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Fowler making most of lead role in Anaheim

by John Manasso
In a start that must rate as a worst-case scenario, the Anaheim Ducks at least have one positive in 18-year-old defenseman Cam Fowler.
In opening their season on a three-game road trip, the Ducks are 0-3, have been outscored 13-2 and in their opener lost veteran defenseman Andy Sutton, a free-agent signing Anaheim had slotted to play on its top pair with Lubomir Visnovsky. Sutton suffered a fractured thumb as a result of a fight with Detroit's Ruslan Salei and could be out 4-6 weeks, forcing the Ducks to sign Andreas Lilja -- last seen in training camp with the Sharks on a tryout deal -- in the last few days.
Amid all of that chaos, Fowler, the 12th pick at the 2010 Entry Draft, ranks second on the Ducks in time on ice per game at 22:50 and posted an even rating in his first two games before going minus-2 in Monday’s 5-1 loss at St. Louis -- a fairly impressive feat, considering the Ducks own a minus-11 goal differential and Visnovsky himself is minus-5.
Fowler, who was raised in suburban Detroit, got to open his season before friends and family at Joe Louis Arena against the Red Wings, and Ducks coach Randy Carlyle thought Fowler demonstrated he belonged.
"We liked what Cam Fowler and (Paul) Mara did last night," Carlyle said the morning after the 4-0 loss. "We thought they were one of our best pairings last night."
And it seems that thinking has continued. On Monday, Fowler led the Ducks in time on ice at 25:22. None of this is a surprise to Windsor Spitfires coach Bob Jones, who served as an assistant last season on the team when Fowler played his lone season of junior hockey after coming out of the U.S. National Team Development program in nearby Ann Arbor, Mich.
"The game has changed so much to a skating and passing game," Jones said of the NHL, "and if Cam has two strengths, that's what they are. He skates as well as NHLers and passes as well as NHLers."
If there's anything that the 6-foot-1, 190-pound Fowler will need to improve, Jones said, it's his strength and understanding of the Ducks' system. Off to such a promising personal start, it's possible Fowler could make some of those 11 teams who passed on him in the draft regret it. He was, after all, expected by many to be a top-five pick. NHL Central Scouting ranked him as the No. 5 North American skater in its final rating.
Carlyle said one of his main objectives in helping Fowler develop is to try not to put the defenseman in situations he cannot handle, such as penalty-killing against other team's top units. Against Detroit, Fowler said he mostly played against the Red Wings' third and fourth lines. Still, Detroit has such great skill and depth that that counts as a test for almost any player.
"With the Detroit team, their third and fourth lines are still pretty skilled, I think," Fowler said. "I was out there against (Pavel) Datsyuk and (Henrik) Zetterberg a little bit, too, but, coach, he's obviously trying to get the matchups going and I was able to play against the Sedins a little bit in the preseason, so it's good to play against those caliber of players."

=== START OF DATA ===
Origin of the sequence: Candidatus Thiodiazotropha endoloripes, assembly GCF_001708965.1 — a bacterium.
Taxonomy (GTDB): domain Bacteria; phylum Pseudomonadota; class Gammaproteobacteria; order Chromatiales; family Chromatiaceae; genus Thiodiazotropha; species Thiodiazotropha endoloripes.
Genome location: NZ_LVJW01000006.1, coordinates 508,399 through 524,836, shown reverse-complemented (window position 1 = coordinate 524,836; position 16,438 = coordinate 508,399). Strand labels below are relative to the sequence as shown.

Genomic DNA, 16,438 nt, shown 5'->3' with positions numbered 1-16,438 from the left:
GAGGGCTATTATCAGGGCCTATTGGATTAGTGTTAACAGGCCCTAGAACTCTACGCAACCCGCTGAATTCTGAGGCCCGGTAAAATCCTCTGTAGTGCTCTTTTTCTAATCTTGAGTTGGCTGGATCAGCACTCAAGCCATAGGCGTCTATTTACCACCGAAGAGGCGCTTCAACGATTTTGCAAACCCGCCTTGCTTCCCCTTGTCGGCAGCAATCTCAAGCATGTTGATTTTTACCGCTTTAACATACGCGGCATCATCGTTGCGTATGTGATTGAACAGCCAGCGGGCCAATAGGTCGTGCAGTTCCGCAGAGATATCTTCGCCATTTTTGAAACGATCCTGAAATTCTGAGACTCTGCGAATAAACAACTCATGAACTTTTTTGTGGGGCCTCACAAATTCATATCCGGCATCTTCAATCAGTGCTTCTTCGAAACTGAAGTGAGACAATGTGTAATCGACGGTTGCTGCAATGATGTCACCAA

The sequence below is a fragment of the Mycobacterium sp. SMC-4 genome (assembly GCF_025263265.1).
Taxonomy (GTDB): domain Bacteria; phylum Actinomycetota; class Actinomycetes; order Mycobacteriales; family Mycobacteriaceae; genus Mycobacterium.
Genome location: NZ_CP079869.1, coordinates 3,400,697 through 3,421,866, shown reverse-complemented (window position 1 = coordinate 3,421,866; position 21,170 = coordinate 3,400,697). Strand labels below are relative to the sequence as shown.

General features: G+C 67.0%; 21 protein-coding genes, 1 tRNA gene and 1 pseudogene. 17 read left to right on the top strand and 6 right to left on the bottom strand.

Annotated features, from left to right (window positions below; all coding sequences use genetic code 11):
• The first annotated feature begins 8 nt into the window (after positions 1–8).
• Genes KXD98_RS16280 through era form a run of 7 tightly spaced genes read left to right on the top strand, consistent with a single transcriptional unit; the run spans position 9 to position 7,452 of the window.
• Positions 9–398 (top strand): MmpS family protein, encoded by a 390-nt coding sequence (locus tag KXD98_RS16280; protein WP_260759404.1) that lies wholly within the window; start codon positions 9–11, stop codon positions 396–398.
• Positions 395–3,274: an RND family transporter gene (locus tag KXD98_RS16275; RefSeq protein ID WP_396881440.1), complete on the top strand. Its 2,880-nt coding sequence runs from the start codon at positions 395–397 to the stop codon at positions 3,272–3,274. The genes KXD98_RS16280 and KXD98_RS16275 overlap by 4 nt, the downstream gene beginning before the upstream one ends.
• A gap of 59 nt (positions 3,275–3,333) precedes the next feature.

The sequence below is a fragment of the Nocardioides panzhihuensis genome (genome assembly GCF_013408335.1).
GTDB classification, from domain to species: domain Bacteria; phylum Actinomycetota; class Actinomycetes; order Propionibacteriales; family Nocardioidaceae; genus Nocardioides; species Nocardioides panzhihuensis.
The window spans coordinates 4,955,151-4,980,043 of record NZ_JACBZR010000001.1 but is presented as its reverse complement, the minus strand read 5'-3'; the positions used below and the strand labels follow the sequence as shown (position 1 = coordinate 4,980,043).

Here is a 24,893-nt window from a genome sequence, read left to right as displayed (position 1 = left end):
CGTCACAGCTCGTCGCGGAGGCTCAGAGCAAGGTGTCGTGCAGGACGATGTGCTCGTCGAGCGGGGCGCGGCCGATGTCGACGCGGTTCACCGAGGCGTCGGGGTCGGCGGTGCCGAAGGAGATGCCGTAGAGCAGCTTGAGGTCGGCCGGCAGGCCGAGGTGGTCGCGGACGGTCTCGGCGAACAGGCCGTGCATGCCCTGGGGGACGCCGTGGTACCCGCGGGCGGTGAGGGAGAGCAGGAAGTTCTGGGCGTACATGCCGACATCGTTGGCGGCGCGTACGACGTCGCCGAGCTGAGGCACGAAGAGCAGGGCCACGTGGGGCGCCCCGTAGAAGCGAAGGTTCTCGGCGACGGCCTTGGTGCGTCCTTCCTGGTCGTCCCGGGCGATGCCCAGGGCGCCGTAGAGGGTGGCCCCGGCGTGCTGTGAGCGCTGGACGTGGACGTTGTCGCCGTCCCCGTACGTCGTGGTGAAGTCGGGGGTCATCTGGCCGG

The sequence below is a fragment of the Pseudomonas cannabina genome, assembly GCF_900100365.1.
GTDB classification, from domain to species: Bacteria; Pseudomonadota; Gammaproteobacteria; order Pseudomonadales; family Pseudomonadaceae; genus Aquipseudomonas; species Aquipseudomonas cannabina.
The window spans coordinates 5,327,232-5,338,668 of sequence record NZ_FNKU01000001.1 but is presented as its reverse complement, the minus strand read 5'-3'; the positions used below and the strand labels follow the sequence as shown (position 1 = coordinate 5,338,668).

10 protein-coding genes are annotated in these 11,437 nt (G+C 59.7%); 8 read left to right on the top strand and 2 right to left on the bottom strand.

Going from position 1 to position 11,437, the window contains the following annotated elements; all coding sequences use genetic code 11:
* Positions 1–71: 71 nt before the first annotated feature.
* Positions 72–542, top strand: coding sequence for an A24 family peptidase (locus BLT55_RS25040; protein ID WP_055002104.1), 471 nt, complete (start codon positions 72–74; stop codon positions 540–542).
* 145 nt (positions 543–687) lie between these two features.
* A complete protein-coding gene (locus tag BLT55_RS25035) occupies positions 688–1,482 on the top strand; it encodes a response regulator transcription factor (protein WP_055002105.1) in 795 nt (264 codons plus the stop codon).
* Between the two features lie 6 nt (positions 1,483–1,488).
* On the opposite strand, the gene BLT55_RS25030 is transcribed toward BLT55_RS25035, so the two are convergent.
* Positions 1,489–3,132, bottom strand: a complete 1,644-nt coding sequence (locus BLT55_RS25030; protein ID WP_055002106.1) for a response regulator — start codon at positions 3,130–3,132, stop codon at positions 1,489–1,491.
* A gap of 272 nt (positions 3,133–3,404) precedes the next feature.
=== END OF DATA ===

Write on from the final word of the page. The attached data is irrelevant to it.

Fowler has been able to make the jump to the NHL to play the most demanding position on the ice for a variety of reasons. Among them are rules changes that allow less obstruction and holding and put more of an emphasis on skating and passing. He also has followed a recent trend set by the likes of, among others, 2010 Norris Trophy finalist Drew Doughty of Los Angeles and Atlanta's Zach Bogosian, both of whom are 20 and are entering their third seasons.
Fowler also has benefitted from coaching. Last season his coach was Bob Boughner, a savvy NHL veteran of 630 games who moved on to become an assistant coach with the Columbus Blue Jackets after winning two straight Memorial Cups. In Anaheim he is playing under Carlyle, who coached his team to a Stanley Cup and also won a Norris Trophy as a player.
"Oh, it's great, he's definitely got a lot of knowledge about the game," Fowler said of Carlyle. "He's just kind of an old-school guy who expects hard work. He's a good mentor for us young 'D' and helps out a lot."
About the only silver lining to getting drafted lower than expected -- along,  perhaps, with the opportunity he is getting -- is that on draft day Fowler got to meet Ducks defenseman Scott Niedermayer, the player whom Fowler has called a role model and says he has tried to pattern his game after.

"The game has changed so much to a skating and passing game and if Cam has two strengths, that's what they are. He skates as well as NHLers and passes as well as NHLers." -- Windsor Spitfires coach Bob Jones

Niedermayer has since retired and the Ducks are hurting without him. But at least they have a promising young defenseman in the wings.
"With Cam Fowler, you just look at him and you say, 'Hey, the kid's got some tools,'" Carlyle said. "He has a fairly extensive confidence level, and I think you just let him play. We're going to try to protect him as we don't put him out in a lot of the penalty-killing situations. We give him second power-play units but ... when you see him skate the puck and move the puck effectively as he did (against Detroit) in a pretty high-paced game, then that's one of your bright spots.
"He was not overwhelmed by anything that happened out there ... and we expect him to continue to grow as he gets more comfortable, and he should become that much better of a player."

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